I believe that everyone should learn to write but not having access to technology from day one of Kindergarten already puts those kids behind. I read a worthy interview that examines the connection of equity and computer science between Ron Summers and Christy Crawford, leaders in New York City’s CS4All, an initiative that Fred championed to bring computer science to the 1.1 million public school students. I loved what Christy said “it would be unbelievably inappropriate if kids in NYC didn’t have CS. Without it, we’re not equipping kids for this new civil rights movement. It’s like going to school without a pencil.”

For many, who have a tough time withholding that pencil, computers change the game. It also changes the game for teachers and students to learn at their level. It creates opportunities in the classroom for peer-to-peer learning. The demand for a technically skilled workforce is something I talked about in the mid-’90s at MOUSE and why we need to integrate technology into our schools from day one. It is now 2021, and we are still discussing this.

Covid has unlocked so many issues in education. We know from the past of our own education that what works for some doesn’t work for all. Technology changes are pushing more inclusivity to each individual and hopefully a place where education becomes more equitable.

Do we need to sign our names? Do we need to write physically? Do we need to learn how to draw? I believe we do, but if I had to choose between technology and physical writing, I would choose technology every time.

Blueberry Pie

Just making the bottom of the pie is easier. This recipe is such a win. If you don’t want to make pie crust, you can pick up a crust at the store and pre-bake it.

My standard pie crust is 2 1/2 cups flour, 2 sticks of unsalted butter cut into small pieces, 1 tsp. Kosher salt, 1 tsp. sugar and 5-6 Tbsp. super cold water. In a Cuisinart pulse, the flour, salt, butter, and sugar until the butter looks like small pebbles. Then add the water and pulse a few times until it comes together. Divide into 2 balls, wrap in plastic wrap, and sit in the fridge for a few hours. I still used this recipe even though I only made one crust, and I made one big ball. The key is the Oxo pie crust bag. One of the best products in my kitchen.

Pre-bake the crust. After rolling it out and pricking the bottom with a fork, and putting in the pie pan, cover with tin foil or parchment paper and pour baking beans in to hold the crust down while baking (I have a bunch that I use repeatedly). Bake at 350 for 20 minutes or so. Take the tin foil and beans out and let bake until browned. Then let cool.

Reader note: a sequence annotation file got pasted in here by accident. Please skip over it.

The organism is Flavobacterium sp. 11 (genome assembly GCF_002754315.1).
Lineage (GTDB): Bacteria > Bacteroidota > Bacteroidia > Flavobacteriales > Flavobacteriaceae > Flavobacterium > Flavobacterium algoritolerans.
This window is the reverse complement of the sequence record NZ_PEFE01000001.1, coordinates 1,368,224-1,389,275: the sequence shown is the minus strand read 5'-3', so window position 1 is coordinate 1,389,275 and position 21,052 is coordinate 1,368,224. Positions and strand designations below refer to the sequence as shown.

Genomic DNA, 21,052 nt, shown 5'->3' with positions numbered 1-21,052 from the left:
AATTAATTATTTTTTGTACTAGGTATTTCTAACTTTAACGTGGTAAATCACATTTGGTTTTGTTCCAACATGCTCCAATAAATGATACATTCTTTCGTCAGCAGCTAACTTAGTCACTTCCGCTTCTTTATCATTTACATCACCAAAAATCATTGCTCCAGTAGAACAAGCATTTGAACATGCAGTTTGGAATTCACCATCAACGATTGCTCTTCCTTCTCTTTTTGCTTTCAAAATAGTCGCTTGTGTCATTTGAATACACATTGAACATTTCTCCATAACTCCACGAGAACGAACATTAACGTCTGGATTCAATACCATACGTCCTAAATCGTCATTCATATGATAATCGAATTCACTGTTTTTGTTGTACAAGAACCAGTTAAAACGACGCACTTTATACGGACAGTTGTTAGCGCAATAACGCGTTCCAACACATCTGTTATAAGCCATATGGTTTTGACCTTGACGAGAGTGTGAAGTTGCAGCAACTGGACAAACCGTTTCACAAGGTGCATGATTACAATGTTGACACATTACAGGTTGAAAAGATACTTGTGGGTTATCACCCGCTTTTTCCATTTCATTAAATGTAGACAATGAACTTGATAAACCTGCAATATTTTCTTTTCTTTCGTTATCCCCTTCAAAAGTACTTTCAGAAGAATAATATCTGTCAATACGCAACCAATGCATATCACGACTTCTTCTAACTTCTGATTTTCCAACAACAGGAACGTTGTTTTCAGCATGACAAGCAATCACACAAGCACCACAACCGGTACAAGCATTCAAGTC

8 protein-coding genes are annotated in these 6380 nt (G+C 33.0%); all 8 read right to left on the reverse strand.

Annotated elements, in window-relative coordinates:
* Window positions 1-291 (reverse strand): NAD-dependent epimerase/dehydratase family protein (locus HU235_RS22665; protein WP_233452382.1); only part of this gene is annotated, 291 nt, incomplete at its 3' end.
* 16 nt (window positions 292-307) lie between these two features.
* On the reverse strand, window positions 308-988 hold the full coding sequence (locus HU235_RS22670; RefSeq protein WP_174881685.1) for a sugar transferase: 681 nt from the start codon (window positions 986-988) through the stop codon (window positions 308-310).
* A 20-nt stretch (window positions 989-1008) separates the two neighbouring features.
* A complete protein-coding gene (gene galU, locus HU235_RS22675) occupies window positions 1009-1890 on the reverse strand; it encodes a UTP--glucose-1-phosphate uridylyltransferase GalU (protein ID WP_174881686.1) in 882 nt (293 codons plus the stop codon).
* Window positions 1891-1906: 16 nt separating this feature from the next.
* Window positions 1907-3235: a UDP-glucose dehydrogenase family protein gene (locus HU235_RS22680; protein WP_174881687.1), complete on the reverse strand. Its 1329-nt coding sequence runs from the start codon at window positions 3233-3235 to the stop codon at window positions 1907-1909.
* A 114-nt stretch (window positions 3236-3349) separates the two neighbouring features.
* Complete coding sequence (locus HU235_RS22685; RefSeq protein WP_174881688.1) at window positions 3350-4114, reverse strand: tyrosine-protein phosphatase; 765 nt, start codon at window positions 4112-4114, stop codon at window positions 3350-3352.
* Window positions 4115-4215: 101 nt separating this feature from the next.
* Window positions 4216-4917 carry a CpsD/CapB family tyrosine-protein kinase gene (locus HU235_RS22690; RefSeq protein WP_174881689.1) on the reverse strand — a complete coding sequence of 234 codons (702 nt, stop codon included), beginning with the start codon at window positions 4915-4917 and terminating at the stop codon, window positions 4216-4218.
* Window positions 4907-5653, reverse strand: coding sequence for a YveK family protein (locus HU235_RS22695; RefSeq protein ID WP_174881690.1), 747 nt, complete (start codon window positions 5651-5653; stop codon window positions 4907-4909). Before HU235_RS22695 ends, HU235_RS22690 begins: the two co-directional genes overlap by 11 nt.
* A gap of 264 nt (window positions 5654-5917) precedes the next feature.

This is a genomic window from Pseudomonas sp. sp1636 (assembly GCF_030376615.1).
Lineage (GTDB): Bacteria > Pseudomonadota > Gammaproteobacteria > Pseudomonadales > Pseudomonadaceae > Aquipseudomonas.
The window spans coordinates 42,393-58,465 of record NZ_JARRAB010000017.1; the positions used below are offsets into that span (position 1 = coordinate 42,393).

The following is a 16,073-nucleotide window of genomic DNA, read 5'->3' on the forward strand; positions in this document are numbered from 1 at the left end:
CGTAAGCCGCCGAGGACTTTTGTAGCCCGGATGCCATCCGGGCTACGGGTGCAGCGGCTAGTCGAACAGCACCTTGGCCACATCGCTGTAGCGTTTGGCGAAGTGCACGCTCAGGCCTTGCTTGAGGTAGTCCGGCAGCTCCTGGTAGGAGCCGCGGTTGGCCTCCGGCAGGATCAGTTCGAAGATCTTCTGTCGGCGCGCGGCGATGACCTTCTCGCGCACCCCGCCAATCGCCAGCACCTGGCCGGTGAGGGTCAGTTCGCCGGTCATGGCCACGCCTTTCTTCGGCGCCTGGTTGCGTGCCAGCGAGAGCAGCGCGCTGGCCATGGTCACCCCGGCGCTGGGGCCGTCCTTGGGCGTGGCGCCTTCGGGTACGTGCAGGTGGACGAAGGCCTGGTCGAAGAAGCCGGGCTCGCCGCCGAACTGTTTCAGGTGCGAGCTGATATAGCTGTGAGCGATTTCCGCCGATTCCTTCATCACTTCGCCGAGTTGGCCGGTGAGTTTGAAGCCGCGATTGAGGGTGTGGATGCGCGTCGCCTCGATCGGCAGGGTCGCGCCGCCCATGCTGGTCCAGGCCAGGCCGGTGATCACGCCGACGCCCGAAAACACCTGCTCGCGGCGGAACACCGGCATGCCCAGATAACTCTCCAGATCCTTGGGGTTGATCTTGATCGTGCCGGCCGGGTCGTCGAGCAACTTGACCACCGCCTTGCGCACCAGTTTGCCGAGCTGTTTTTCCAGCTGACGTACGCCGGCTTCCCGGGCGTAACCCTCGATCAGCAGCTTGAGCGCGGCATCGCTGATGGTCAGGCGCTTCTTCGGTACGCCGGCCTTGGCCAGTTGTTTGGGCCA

The filling is simple. 4 cups of blueberries, 2 tbsp. Cornstarch, 1/2 cup sugar, 2 tsp. Lemon juice, 1 tsp. Salt. I used Rose Levy Birnbaum’s recipe.

Take 1 cup of blueberries in a deep saucepan and add 1/2 cup water, bring to a boil. Lower the heat and constantly stir for 3-4 minutes. The blueberries should pop. Add the cornstarch, sugar, lemon juice, and salt. Continue mixing for another few minutes until it gets thick. Add this to the other 3 cups of blueberries in a bowl and thoroughly mix. I let this sit in the bowl for about an hour while the pie crust chilled. Pour into the crust and let sit for another hour or more before serving.

I topped the blueberry pie with whipped cream before serving. Insanely good.


Think back to being a young kid. A young kid who had a home life with three other siblings that had been in and out of foster care at a young age. You find yourself drawn to a sport that you can personally excel. It is a place that makes you feel good. At this point, you aren’t thinking about the expectations that come with the territory.

I can’t help but think about founders who are not thinking about HR, taxes, payroll, expectations from investors, and their own personal stress put on themselves to succeed when that idea takes place. Or the realization that if they succeed everyone who jumped on their bandwagon believes they, they they were brilliant, but if they fail, all on the founder.

Can you even imagine what it feels like to have the entire world talking about you and expecting you to get the gold? The stress of that is mind-boggling particularly when you are already the most decorated American gymnast and the most dominant in the sport.

Putting the world on your shoulders can’t be easy. If you listen or read social media and the press judging every move you make, that has to be hard. Yet when you go to bed at night and close your eyes, you are by yourself in your own head attempting to power through whatever pressure you must bear.